Senators voted, 55-42, against a proposed amendment by Dianne Feinstein, D-Calif., that would have imposed a $2,500 limit on any credit card issued to someone under 21 unless a parent co-signed the account or the minor could demonstrate sufficient income for a higher credit limit.
Feinstein's provision responded to growing concern about widespread marketing of credit cards to young people, especially college students, who often have no income or credit record. In the worst cases, critics say, students who run up big debts are forced to drop out and work full time to pay them off.
"It's almost impossible for students on campus to avoid credit card offers," Feinstein said, alluding to the tables on or near campuses loaded with free T-shirts, Frisbees and other gifts to lure students to apply.
In 1999, some 6.8 percent of personal bankruptcy filings were by minors, up from 1 percent in 1996, according to Feinstein.
The vote rejecting her amendment hewed closely to party lines in the evenly divided Senate.
A wider vote, 61-37, trounced a proposal by Sen. Edward Kennedy, D-Mass., to remove from the bill a $1 million cap on the amount of Individual Retirement Account benefits that can be shielded from creditors in bankruptcy court.
The broader legislation to overhaul bankruptcy laws overwhelmingly passed the House on March 1, and President Bush has signaled he will sign the measure if it reaches his desk.
In recent days, Democrats in the Senate have been proposing a series of amendments aimed at tempering the legislation but have been rebuffed each time.
The legislation was vetoed in December by then-President Clinton, who contended it would hurt ordinary people and working families that fall on hard times. It has been pushed by the banking, credit card and retail credit industries, while consumer groups and unions have opposed it.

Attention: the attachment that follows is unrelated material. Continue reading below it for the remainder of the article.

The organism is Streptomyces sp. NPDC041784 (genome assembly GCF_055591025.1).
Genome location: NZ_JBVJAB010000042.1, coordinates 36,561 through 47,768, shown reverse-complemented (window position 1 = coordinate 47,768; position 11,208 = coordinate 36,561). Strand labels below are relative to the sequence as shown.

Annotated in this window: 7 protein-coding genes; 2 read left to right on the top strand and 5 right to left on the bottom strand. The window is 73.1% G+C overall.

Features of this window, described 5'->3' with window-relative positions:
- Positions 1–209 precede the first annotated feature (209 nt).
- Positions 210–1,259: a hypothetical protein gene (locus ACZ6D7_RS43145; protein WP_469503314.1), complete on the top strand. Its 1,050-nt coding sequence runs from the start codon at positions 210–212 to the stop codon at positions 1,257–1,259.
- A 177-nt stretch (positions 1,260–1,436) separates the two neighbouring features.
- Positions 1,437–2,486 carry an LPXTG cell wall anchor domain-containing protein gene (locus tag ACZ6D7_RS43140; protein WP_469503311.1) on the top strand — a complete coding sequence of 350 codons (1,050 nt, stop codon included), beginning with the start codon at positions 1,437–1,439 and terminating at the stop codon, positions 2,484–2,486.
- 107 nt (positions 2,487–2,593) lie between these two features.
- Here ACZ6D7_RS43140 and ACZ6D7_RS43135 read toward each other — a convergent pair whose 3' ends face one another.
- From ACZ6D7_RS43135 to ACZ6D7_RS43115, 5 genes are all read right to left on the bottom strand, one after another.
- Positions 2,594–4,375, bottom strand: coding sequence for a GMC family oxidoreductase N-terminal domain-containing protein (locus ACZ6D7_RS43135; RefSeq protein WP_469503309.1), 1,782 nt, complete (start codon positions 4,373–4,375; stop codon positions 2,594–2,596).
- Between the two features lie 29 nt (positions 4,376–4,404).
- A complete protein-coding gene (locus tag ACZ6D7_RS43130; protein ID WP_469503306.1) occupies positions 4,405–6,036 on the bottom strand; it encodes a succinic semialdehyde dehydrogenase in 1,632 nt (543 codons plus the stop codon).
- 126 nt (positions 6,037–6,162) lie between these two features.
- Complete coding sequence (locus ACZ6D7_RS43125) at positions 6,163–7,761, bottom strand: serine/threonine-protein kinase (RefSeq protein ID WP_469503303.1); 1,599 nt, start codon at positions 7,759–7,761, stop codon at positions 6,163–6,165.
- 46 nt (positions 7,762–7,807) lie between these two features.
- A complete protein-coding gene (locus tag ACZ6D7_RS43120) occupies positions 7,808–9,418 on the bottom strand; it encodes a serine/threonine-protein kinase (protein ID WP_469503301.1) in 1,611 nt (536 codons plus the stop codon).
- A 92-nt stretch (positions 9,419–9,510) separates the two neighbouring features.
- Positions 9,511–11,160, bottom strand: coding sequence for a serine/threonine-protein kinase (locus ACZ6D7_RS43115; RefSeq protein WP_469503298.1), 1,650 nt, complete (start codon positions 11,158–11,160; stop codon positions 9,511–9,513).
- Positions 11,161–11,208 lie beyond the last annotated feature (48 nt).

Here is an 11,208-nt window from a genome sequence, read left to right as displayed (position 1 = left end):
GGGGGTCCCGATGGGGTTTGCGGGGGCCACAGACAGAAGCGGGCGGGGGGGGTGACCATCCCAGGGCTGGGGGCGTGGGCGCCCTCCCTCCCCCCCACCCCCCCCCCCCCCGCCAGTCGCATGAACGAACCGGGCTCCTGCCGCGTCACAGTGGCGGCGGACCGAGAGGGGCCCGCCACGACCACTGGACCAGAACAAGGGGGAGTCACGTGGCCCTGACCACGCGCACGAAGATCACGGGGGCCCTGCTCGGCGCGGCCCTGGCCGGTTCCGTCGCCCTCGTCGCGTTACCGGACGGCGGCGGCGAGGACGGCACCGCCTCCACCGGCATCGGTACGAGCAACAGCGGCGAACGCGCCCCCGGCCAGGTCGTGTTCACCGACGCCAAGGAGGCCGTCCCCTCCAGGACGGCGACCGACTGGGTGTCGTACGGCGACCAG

A Senate vote is expected Wednesday to choke off debate and set a final vote on the measure, the most sweeping overhaul of bankruptcy laws in 20 years.
After days of debate in the Senate, the House and Senate versions of the legislation were similar. Negotiators from the two chambers would have to meld the versions into one after Senate passage.
In the most significant difference, the Senate measure contains a provision prohibiting people found to have blocked others from obtaining any legal service from using bankruptcy proceedings to escape fines and civil judgments. There is no similar provision in the House bill.
The Senate provision is a compromise springing from an earlier amendment by Sen. Charles Schumer, D-N.Y., related specifically to people found to have violated laws protecting abortion clinics.
Personal bankruptcies in the United States reached a record 1.4 million in 1998, despite the strong economy, up more than 300 percent since 1980. The rate declined to about 1.3 million in 1999 and 1.2 million last year.
The bills are S. 420 and H.R. 333.
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Information on bills, members of Congress: http://thomas.loc.gov(c) 2001 Associated Press
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